The quick turnaround of Tide’s application was helped by being able to put a tried and tested product in front of the planners, demonstrating that work could start on site soon after receiving planning permission. “The planners bought into us because as soon as we got permission we could start digging,” explains Fleming. “We’ve done this with every project that we’ve got permission for.”
Does that mean there is a temptation to prioritise developments in boroughs with efficient planning departments? “There is a huge benefit to getting moving quickly, and some boroughs recognise that,” says Bayliss. “There is a wide spectrum of performance across the London boroughs. We don’t do much in Islington as a result.” This clearly isn’t a deal-breaker; Tide completed a 257-bed student accommodation scheme in Holloway Road last October and received planning permission for a hotel in Finsbury Park at the same time.
A steady supply chain
When it comes to construction Tide avoids working with third-party main contractors as it considers this to add unnecessary extra risk. “We never work with third-party contractors,” says Fleming. “If there are two different contractors there could be issues with crane availability or logistics and control of the finishes.” With Tide acting as main contractor, it can set up the site to suit modular construction. At George Street the cladding is being installed using mast climbers so the two cranes can be dedicated full-time to lifting modules into position.
Instead Tide works regularly with the same supply chain partners. Modular construction is exacting: for example, the module tolerances are less than 1mm per floor, which means concrete quality and placement must be very accurate. “It is important to get people to buy into modular and have respect for the product,” says Fleming. Regular specialists in the supply chain include Murphy, which does the piling, OBR Construction for the concrete and Century Facades for the cladding. Tide does work with architects other than HTA, but Fleming expresses a preference for HTA as its staff know and understand Tide’s product.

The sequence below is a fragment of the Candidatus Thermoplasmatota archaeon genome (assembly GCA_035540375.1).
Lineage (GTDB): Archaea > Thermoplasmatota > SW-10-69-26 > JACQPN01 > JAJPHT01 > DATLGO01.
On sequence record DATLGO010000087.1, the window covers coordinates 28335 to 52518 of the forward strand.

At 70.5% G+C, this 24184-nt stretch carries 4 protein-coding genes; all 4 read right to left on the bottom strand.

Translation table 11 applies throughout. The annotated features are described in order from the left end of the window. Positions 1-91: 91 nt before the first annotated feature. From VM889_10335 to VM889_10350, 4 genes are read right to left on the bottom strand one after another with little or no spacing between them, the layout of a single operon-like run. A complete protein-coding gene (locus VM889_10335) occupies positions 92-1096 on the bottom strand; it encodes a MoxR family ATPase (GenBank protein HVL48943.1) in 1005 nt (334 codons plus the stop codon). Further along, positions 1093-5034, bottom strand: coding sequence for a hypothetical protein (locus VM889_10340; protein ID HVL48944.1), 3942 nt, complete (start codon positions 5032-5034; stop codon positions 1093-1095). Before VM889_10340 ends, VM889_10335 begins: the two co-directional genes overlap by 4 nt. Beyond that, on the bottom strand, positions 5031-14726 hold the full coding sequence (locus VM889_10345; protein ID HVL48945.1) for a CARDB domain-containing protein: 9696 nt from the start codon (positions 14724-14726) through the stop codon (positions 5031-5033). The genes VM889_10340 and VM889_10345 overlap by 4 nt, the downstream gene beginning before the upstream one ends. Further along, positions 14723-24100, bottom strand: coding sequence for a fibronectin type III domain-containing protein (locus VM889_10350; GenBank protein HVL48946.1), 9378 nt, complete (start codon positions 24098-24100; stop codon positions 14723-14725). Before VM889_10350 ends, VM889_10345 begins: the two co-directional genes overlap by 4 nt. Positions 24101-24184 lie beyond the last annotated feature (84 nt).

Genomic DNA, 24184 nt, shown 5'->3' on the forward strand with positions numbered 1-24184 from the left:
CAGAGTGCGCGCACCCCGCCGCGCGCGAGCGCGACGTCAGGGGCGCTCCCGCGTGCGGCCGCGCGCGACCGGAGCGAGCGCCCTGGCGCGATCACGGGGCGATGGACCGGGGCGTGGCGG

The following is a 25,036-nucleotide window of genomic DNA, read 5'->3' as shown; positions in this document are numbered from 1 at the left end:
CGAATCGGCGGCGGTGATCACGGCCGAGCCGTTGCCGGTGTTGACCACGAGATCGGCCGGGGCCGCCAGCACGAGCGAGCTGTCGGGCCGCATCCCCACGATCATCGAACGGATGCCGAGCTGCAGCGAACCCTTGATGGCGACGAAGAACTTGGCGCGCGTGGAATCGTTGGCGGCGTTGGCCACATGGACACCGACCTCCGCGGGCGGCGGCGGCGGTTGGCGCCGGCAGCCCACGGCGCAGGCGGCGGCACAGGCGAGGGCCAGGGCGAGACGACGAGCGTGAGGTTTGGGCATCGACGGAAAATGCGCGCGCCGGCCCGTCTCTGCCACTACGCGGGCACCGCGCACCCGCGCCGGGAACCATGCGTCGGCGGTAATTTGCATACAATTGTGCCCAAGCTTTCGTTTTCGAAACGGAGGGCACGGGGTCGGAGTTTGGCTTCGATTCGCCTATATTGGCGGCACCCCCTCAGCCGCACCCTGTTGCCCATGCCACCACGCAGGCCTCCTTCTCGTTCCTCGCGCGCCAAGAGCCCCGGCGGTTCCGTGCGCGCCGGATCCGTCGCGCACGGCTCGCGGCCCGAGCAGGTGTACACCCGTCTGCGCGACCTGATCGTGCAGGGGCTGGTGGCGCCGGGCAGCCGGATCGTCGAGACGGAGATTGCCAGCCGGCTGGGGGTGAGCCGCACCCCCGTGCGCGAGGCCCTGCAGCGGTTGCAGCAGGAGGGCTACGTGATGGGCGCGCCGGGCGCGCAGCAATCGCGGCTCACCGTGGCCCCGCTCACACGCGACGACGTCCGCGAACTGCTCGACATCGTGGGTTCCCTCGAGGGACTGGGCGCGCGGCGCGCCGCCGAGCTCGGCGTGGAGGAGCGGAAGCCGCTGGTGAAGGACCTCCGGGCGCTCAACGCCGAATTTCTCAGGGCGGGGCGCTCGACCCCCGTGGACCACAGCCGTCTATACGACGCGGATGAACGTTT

Construction on 101 George Street started in February last year. The first phases are built conventionally with piled foundations, two-storey basements for plant and bicycle storage and a concrete podium linking both towers at ground floor level. This podium is double-height and will be used for communal facilities including a gym, a reception area, a laundry room and meeting rooms. The twin cores were completed using slipform construction in December 2018 prior to module installation, resulting in the rare sight of two tall, very thin cores without any additional superstructure on them. The modules are built in Vision’s factory from standard construction materials. They feature concrete bases, which were selected because this gives greater flexibility on module sizes, creates a rigid platform for transportation and provides good acoustic performance in the finished building. The concrete bases are an important part of the buildings’ stability system, as these are linked together on site.
The module framing material is 60mm square steel sections with heavier-duty sections in the module corners to transfer loads vertically down the building. Internally there is a layer of fire-rated plasterboard over a sheet of Vision’s own fibreboard, with rockwool between the framing sections and the outside clad in cement fibreboard sheets. This build-up has a two-hour fire rating. Externally the building features a 200mm-thick layer of rockwool finished with green glazed terracotta cladding, making the building compliant with the latest building regulations for fire performance.
The steel frame in the modules’ corners is needed to support the weight of the modules above. This varies in size from 300mm square sections at the base of the building, tapering to 150mm square sections towards the top. There is a 16mm gap between modules. Fleming says the module and steel frame configuration gives a 6% gross to net gain compared with traditional construction.
The team are currently working on level 38, with the cladding team 10 floors behind. The module installation will finish by Christmas and the cladding will be completed by February. The ground floor will be fitted out towards the end of the project, with final completion scheduled for May 2020. According to Fleming, there is potential to go even higher than 135m by using heavier-duty steel framing in the corners of the modules. Given the rapid rise of modular, it won’t be long before this record is surpassed.